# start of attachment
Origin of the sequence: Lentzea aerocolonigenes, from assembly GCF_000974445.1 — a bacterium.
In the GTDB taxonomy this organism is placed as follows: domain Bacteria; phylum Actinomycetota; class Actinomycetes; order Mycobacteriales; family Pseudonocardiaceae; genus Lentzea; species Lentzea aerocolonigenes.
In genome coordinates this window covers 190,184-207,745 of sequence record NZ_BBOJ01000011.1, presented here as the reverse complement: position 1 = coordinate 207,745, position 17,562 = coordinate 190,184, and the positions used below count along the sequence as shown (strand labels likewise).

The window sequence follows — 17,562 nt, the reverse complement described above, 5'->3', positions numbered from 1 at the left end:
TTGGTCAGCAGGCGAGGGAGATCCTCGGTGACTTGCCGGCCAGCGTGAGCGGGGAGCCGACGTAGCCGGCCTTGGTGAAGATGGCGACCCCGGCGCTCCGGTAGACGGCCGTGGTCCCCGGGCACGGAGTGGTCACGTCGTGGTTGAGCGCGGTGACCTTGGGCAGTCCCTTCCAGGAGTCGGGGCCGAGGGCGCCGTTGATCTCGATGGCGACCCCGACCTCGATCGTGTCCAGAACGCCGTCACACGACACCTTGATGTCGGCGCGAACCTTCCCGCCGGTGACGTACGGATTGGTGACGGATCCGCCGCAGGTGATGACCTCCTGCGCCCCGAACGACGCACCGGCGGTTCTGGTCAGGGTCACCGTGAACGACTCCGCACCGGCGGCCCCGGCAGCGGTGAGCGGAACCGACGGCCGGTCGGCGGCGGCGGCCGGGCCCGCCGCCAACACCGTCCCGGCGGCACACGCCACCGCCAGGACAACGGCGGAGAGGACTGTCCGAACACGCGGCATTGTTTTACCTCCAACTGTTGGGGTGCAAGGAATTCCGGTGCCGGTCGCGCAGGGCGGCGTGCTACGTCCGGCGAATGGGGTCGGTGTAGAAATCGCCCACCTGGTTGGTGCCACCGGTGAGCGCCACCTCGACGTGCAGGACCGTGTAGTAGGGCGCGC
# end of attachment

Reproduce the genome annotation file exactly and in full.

Origin of the sequence: Lentzea aerocolonigenes, from assembly GCF_000974445.1 — a bacterium.
In the GTDB taxonomy this organism is placed as follows: domain Bacteria; phylum Actinomycetota; class Actinomycetes; order Mycobacteriales; family Pseudonocardiaceae; genus Lentzea; species Lentzea aerocolonigenes.
In genome coordinates this window covers 190,184-207,745 of sequence record NZ_BBOJ01000011.1, presented here as the reverse complement: position 1 = coordinate 207,745, position 17,562 = coordinate 190,184, and the positions used below count along the sequence as shown (strand labels likewise).

The window sequence follows — 17,562 nt, the reverse complement described above, 5'->3', positions numbered from 1 at the left end:
TTGGTCAGCAGGCGAGGGAGATCCTCGGTGACTTGCCGGCCAGCGTGAGCGGGGAGCCGACGTAGCCGGCCTTGGTGAAGATGGCGACCCCGGCGCTCCGGTAGACGGCCGTGGTCCCCGGGCACGGAGTGGTCACGTCGTGGTTGAGCGCGGTGACCTTGGGCAGTCCCTTCCAGGAGTCGGGGCCGAGGGCGCCGTTGATCTCGATGGCGACCCCGACCTCGATCGTGTCCAGAACGCCGTCACACGACACCTTGATGTCGGCGCGAACCTTCCCGCCGGTGACGTACGGATTGGTGACGGATCCGCCGCAGGTGATGACCTCCTGCGCCCCGAACGACGCACCGGCGGTTCTGGTCAGGGTCACCGTGAACGACTCCGCACCGGCGGCCCCGGCAGCGGTGAGCGGAACCGACGGCCGGTCGGCGGCGGCGGCCGGGCCCGCCGCCAACACCGTCCCGGCGGCACACGCCACCGCCAGGACAACGGCGGAGAGGACTGTCCGAACACGCGGCATTGTTTTACCTCCAACTGTTGGGGTGCAAGGAATTCCGGTGCCGGTCGCGCAGGGCGGCGTGCTACGTCCGGCGAATGGGGTCGGTGTAGAAATCGCCCACCTGGTTGGTGCCACCGGTGAGCGCCACCTCGACGTGCAGGACCGTGTAGTAGGGCGCGC